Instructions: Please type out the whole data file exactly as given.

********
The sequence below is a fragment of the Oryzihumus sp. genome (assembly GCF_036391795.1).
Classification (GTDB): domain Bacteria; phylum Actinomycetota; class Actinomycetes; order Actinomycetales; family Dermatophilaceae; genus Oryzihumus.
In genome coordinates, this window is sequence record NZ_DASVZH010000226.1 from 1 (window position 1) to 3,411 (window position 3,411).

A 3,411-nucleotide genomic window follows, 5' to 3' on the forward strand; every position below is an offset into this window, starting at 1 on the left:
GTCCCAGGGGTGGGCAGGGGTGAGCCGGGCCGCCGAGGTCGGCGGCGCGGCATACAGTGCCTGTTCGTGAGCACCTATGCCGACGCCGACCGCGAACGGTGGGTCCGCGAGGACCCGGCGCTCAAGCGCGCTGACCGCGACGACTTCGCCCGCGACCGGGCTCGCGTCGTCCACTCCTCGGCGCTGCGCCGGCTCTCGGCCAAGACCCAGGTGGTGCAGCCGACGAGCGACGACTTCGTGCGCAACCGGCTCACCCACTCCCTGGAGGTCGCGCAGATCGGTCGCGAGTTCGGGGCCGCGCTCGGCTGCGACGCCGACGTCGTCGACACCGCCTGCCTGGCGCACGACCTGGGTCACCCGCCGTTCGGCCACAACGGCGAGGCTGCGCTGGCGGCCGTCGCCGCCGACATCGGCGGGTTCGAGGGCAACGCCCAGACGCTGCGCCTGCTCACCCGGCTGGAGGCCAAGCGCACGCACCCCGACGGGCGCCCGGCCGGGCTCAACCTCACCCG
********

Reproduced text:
The sequence below is a fragment of the Oryzihumus sp. genome (assembly GCF_036391795.1).
Classification (GTDB): domain Bacteria; phylum Actinomycetota; class Actinomycetes; order Actinomycetales; family Dermatophilaceae; genus Oryzihumus.
In genome coordinates, this window is sequence record NZ_DASVZH010000226.1 from 1 (window position 1) to 3,411 (window position 3,411).

A 3,411-nucleotide genomic window follows, 5' to 3' on the forward strand; every position below is an offset into this window, starting at 1 on the left:
GTCCCAGGGGTGGGCAGGGGTGAGCCGGGCCGCCGAGGTCGGCGGCGCGGCATACAGTGCCTGTTCGTGAGCACCTATGCCGACGCCGACCGCGAACGGTGGGTCCGCGAGGACCCGGCGCTCAAGCGCGCTGACCGCGACGACTTCGCCCGCGACCGGGCTCGCGTCGTCCACTCCTCGGCGCTGCGCCGGCTCTCGGCCAAGACCCAGGTGGTGCAGCCGACGAGCGACGACTTCGTGCGCAACCGGCTCACCCACTCCCTGGAGGTCGCGCAGATCGGTCGCGAGTTCGGGGCCGCGCTCGGCTGCGACGCCGACGTCGTCGACACCGCCTGCCTGGCGCACGACCTGGGTCACCCGCCGTTCGGCCACAACGGCGAGGCTGCGCTGGCGGCCGTCGCCGCCGACATCGGCGGGTTCGAGGGCAACGCCCAGACGCTGCGCCTGCTCACCCGGCTGGAGGCCAAGCGCACGCACCCCGACGGGCGCCCGGCCGGGCTCAACCTCACCCG